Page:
Is There a Role for Public Support of Incumbent Worker On-the-Job Training?

Citation data:

Upjohn Institute Working Papers

Publication Year:
2008
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Repository URL:
http://research.upjohn.org/up_workingpapers/138; https://works.bepress.com/kevin_hollenbeck/19
DOI:
10.17848/wp08-138
Author(s):
Hollenbeck, Kevin
Publisher(s):
W.E. Upjohn Institute for Employment Research
Tags:
on the job training; workplace training; OJT; incumbent worker training; state policy; training subsidies; ECONOMIC DEVELOPMENT; Regional policy and planning; Business and tax incentives; WORKFORCE DEVELOPMENT; On the job training; Incumbent worker training; Economics; Labor Economics; Social and Behavioral Sciences
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report description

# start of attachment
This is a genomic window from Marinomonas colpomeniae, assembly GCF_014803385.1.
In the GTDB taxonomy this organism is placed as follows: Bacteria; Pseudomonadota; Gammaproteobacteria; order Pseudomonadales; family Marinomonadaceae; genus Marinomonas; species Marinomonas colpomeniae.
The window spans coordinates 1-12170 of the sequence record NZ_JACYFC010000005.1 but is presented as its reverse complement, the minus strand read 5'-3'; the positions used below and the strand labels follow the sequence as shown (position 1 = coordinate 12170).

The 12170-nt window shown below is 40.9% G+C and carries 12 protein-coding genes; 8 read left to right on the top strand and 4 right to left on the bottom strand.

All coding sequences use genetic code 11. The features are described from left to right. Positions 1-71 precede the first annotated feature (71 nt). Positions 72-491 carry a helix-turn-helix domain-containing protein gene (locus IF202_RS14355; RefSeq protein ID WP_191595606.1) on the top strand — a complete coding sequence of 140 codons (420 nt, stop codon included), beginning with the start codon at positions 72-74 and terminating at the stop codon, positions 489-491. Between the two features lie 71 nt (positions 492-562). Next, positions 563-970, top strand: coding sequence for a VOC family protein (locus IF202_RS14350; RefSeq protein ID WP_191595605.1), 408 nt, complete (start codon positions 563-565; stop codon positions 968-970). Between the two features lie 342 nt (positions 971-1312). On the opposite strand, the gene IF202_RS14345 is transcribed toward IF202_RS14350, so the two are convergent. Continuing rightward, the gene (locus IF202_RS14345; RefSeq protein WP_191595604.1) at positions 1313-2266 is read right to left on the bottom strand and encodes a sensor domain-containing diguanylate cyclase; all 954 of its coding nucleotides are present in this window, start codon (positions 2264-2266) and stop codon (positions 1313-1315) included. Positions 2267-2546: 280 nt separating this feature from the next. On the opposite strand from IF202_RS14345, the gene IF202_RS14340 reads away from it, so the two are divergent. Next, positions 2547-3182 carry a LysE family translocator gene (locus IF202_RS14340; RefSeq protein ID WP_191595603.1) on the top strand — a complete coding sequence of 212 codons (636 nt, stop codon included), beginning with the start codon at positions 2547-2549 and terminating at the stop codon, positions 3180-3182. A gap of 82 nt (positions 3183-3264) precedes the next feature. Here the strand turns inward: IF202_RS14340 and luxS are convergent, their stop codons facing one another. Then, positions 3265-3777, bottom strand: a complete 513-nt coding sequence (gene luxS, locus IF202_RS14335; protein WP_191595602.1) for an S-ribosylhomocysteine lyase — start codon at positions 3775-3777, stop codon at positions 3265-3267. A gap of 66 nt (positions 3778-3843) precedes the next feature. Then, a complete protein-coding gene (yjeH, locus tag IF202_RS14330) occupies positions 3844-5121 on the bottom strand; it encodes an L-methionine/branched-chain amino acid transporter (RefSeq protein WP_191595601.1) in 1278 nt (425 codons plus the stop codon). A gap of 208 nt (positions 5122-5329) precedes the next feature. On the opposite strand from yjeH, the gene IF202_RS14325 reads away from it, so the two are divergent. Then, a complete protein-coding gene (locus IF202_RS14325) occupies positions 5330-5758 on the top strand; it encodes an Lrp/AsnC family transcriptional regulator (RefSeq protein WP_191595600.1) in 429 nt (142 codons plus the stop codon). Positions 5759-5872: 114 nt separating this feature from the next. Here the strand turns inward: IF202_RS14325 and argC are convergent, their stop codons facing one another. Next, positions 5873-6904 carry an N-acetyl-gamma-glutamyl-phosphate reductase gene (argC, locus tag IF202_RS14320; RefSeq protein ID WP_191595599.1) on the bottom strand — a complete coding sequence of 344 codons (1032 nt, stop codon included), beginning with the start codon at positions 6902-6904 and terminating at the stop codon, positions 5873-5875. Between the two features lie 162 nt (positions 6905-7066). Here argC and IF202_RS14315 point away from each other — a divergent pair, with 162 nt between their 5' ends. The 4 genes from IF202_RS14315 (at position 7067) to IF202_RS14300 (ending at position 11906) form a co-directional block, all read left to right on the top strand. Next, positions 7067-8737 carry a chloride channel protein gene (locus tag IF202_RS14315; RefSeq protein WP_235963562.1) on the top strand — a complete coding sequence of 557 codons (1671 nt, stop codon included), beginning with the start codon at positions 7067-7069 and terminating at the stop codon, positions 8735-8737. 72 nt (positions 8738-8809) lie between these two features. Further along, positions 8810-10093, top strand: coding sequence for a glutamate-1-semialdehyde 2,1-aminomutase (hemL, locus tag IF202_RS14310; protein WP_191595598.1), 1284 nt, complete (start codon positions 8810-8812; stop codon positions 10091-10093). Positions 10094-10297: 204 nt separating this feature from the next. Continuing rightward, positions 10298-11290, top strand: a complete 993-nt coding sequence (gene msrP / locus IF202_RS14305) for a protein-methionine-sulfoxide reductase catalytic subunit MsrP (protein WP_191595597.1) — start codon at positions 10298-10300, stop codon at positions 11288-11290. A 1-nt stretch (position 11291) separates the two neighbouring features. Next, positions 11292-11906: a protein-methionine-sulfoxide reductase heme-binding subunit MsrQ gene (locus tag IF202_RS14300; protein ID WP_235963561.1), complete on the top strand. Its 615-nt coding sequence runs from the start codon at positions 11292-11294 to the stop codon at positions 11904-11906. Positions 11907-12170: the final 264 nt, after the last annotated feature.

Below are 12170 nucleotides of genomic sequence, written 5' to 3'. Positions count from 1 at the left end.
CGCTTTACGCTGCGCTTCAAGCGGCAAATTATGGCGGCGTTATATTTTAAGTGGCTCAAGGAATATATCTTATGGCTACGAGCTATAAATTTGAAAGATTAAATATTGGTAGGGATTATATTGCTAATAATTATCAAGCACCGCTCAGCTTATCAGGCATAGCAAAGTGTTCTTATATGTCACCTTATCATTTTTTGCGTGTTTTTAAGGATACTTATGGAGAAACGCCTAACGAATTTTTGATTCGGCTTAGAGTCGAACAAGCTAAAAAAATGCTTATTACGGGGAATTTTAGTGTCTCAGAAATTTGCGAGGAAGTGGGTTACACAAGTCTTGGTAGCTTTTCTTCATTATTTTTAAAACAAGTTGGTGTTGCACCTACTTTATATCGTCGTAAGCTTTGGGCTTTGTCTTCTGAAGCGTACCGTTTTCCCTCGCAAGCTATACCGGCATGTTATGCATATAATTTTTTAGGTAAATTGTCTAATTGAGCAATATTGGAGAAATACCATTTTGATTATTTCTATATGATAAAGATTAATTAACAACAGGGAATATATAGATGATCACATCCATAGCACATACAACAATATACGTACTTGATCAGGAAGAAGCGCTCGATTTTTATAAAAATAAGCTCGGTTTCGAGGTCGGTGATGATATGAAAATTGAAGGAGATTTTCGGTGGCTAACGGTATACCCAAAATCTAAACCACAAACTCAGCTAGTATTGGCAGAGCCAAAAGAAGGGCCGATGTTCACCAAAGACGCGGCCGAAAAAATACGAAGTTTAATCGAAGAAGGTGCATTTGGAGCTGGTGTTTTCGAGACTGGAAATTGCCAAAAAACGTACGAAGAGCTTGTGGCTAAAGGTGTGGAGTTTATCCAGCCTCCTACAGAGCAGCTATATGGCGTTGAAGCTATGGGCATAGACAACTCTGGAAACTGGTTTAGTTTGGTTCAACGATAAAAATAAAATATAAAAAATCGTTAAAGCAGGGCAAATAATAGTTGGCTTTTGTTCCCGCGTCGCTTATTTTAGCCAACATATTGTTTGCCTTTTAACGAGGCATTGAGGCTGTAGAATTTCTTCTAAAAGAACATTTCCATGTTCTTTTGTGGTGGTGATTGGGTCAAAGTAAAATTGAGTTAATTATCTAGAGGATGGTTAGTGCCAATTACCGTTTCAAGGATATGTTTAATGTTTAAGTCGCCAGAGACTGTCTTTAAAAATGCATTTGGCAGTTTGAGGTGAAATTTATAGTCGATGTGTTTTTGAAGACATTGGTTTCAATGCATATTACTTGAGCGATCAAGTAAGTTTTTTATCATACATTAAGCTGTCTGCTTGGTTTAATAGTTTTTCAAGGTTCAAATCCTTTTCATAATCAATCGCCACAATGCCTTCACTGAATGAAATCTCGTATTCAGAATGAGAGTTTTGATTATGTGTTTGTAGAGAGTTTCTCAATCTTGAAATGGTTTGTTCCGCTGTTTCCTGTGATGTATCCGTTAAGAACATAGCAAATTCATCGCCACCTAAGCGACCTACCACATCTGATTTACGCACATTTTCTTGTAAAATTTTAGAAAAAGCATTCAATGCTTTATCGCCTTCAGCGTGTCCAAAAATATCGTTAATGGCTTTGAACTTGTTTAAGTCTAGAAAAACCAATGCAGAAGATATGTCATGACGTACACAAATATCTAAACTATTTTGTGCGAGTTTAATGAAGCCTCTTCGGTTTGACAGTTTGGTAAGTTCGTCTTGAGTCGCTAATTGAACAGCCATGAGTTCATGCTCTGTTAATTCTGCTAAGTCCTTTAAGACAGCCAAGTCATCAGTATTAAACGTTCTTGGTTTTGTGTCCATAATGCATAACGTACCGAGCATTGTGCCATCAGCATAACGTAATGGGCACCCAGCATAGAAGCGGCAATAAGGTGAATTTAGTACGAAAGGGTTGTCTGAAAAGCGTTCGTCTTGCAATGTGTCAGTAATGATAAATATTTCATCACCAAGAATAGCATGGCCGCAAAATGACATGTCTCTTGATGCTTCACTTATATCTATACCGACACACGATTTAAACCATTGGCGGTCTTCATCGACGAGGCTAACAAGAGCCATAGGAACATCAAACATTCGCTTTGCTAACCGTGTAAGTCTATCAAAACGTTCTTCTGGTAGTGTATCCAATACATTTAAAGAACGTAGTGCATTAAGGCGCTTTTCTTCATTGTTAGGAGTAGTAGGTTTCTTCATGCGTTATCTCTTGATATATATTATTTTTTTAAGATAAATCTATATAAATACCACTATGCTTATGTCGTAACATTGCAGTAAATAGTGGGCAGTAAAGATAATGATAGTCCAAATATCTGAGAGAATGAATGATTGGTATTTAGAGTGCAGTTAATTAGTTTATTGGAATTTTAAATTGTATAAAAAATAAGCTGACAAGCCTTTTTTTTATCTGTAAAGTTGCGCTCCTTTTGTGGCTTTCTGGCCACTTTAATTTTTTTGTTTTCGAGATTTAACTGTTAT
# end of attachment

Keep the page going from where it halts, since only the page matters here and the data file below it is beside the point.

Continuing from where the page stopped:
States have begun to use training subsidies as a policy tool for employment retention and business competitiveness. This paper summarizes a survey of states concerning their investments in incumbent worker training. Altogether, states are investing about $550 to $800 million, which is perhaps one percent or less of total private sector training costs. The paper further discusses a study conducted for one state in which we found significant fiscal returns implying that underinvestment of public funds for incumbent worker training may be occurring. In this state, primary sector jobs were created or retained at a public cost of less than $9,000 per job; a cost that rivals or bests most economic development initiatives.